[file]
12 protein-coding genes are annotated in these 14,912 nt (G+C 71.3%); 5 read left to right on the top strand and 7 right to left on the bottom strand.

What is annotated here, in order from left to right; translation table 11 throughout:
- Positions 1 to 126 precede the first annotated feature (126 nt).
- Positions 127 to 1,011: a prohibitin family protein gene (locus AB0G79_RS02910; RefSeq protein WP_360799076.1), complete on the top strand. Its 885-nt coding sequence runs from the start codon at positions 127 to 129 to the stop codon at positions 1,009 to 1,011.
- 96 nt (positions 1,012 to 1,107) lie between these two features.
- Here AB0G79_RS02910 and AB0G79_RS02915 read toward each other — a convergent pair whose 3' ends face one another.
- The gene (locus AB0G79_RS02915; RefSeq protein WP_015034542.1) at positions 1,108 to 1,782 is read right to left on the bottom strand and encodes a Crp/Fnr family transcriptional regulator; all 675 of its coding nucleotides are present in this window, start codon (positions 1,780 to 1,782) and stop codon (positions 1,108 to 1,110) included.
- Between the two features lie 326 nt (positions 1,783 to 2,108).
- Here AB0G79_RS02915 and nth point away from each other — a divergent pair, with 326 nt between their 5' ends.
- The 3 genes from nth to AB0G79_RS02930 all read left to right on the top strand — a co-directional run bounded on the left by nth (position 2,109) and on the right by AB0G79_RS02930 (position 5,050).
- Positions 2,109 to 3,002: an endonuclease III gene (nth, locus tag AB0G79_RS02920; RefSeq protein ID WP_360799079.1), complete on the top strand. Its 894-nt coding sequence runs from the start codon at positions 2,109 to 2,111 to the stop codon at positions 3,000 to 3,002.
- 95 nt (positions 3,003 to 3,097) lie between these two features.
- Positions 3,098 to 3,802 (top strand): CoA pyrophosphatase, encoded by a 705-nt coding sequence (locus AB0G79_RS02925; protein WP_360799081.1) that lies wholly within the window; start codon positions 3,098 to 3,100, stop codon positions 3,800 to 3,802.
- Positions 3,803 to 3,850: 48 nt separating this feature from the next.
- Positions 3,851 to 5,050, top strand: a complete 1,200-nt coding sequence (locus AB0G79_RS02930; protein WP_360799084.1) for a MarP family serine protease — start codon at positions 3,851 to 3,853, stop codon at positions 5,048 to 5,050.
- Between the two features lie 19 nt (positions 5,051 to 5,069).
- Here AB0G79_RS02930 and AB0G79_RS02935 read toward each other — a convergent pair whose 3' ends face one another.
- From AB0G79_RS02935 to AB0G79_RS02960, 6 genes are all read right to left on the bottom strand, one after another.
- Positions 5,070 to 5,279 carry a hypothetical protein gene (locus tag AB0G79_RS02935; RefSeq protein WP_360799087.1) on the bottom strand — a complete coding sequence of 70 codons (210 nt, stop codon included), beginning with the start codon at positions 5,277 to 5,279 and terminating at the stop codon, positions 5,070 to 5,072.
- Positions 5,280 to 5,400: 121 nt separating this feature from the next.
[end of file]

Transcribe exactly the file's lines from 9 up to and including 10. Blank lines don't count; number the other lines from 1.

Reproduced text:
- Here AB0G79_RS02915 and nth point away from each other — a divergent pair, with 326 nt between their 5' ends.
- The 3 genes from nth to AB0G79_RS02930 all read left to right on the top strand — a co-directional run bounded on the left by nth (position 2,109) and on the right by AB0G79_RS02930 (position 5,050).